A private company from the United States will send a mission to Venus in order to search for traces of life on it, reports MIT News.
A new report, published by a group of scientists led by researchers at the Massachusetts Institute of Technology, outlines the scientific plan and rationale for a series of diversified private missions to search for signs of life in the super-acidic atmosphere of a second planet from the Sun.
They involve the launch of low-cost small spacecraft to detect life on Venus. One of the authors of the new research paper Sarah Seeger is confident that such a budgetary mission will become a faster way of developing space science.
The first of the missions is to be launched in 2023 under the management and funding of California-based Rocket Lab.
The company’s Electron rocket will send a 50-pound probe aboard its Photon spacecraft for a five-month journey of 38 million miles to Venus, all for a three-minute flight through Venus’s clouds. Using a laser designed specifically for the mission, the probe will seek to detect signs that a complex chemical process is taking place in the droplets it encounters when briefly immersed in haze.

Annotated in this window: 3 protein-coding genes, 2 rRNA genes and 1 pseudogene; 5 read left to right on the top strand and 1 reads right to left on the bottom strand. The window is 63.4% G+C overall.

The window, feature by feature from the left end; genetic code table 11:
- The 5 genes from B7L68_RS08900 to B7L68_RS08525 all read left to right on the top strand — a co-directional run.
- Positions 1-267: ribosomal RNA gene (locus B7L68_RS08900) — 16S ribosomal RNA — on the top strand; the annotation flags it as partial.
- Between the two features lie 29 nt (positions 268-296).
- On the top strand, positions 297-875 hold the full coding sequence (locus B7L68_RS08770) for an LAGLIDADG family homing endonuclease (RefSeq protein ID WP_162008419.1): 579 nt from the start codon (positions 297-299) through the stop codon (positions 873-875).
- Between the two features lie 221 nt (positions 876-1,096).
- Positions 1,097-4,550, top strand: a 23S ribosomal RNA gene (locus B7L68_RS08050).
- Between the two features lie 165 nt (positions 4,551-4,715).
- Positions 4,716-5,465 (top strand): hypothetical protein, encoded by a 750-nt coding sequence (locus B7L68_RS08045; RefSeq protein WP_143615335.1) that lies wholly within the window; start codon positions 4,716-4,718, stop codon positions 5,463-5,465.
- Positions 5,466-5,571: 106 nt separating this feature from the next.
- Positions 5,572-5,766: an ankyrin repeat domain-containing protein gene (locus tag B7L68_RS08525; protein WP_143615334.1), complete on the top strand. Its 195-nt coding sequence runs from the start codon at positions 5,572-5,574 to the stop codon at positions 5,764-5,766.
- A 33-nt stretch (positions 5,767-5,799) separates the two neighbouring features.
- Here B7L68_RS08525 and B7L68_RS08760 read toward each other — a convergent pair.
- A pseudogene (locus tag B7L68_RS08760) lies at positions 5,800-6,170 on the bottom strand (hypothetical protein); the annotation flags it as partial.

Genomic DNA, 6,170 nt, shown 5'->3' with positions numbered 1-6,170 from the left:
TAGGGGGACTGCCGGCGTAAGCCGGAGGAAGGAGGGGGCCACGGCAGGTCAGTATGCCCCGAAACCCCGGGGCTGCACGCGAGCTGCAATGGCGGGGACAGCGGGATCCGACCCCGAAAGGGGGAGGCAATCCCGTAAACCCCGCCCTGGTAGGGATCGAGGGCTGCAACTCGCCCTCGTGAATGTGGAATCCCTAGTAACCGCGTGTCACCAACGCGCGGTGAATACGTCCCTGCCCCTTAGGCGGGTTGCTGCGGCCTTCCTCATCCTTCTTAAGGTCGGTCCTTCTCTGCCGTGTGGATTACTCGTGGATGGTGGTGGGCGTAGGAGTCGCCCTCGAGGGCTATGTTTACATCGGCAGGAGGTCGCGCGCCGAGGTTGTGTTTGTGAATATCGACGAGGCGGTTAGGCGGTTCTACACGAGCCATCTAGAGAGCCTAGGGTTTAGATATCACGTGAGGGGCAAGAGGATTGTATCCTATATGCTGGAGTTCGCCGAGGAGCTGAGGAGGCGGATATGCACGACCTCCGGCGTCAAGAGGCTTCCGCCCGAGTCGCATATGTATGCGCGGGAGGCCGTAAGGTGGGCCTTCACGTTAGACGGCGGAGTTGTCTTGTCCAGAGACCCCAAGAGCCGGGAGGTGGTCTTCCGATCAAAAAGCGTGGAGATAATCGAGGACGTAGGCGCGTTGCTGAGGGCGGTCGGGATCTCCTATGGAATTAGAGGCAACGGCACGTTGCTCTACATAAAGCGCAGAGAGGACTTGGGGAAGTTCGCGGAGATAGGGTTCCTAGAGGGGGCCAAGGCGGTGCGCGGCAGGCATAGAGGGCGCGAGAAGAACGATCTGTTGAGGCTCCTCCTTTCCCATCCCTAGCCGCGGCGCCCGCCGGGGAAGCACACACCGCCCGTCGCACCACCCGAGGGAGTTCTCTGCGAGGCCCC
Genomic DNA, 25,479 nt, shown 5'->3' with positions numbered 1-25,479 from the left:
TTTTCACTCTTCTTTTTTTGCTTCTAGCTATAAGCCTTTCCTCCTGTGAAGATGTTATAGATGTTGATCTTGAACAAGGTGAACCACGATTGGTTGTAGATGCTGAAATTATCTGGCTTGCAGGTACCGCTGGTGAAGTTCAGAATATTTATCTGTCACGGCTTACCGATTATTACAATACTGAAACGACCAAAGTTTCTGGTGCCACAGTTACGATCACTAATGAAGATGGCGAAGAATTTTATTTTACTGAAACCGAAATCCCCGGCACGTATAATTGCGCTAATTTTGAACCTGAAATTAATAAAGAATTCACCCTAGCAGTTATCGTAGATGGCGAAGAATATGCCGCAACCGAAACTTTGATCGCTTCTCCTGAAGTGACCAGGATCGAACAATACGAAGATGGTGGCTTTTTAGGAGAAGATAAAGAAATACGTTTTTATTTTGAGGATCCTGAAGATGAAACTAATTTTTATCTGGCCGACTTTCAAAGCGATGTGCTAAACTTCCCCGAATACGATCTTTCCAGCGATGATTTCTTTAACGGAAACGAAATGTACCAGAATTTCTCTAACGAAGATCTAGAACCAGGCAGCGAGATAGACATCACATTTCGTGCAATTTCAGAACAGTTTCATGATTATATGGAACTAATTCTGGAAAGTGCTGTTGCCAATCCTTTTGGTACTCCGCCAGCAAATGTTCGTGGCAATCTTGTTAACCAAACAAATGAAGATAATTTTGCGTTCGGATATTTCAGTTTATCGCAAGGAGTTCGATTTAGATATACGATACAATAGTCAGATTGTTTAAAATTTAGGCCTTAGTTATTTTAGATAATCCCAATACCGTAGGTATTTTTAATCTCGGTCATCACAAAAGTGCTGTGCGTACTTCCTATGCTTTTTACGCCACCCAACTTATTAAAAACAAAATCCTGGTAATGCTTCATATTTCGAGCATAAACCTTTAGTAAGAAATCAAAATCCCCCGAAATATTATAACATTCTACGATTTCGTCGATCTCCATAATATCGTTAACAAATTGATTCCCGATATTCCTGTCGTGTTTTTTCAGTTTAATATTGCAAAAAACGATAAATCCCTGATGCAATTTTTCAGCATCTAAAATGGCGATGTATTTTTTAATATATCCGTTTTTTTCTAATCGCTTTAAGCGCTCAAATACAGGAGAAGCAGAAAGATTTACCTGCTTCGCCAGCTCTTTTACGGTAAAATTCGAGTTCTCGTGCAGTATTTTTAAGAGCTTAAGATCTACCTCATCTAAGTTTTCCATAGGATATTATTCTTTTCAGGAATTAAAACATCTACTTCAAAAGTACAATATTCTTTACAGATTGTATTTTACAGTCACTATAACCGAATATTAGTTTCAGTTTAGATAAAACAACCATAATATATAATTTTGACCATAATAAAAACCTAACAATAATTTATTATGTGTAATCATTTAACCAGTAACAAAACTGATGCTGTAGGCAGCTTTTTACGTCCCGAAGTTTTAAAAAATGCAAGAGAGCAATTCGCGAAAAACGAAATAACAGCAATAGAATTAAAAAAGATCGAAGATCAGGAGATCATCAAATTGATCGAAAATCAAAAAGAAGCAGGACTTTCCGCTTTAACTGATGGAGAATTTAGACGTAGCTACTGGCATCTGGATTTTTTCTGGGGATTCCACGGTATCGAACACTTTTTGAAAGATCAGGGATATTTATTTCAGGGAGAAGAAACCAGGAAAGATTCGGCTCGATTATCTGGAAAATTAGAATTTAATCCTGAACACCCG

Fluorescence or impurities found in the droplets may indicate that parts of Venus’s atmosphere may be habitable. Experts led by Sarah Seeger are convinced of the importance of studying Venus.
Several chemical anomalies on Venus lead scientists to think that life could exist there in one form or another.
But whatever is found in the 2023 mission, the next mission is already planned for 2026. This probe will include a larger payload with a balloon that can spend more time in the clouds of Venus and conduct more extensive experiments. As a result of this mission, a sample found in the atmosphere of Venus could be sent to Earth.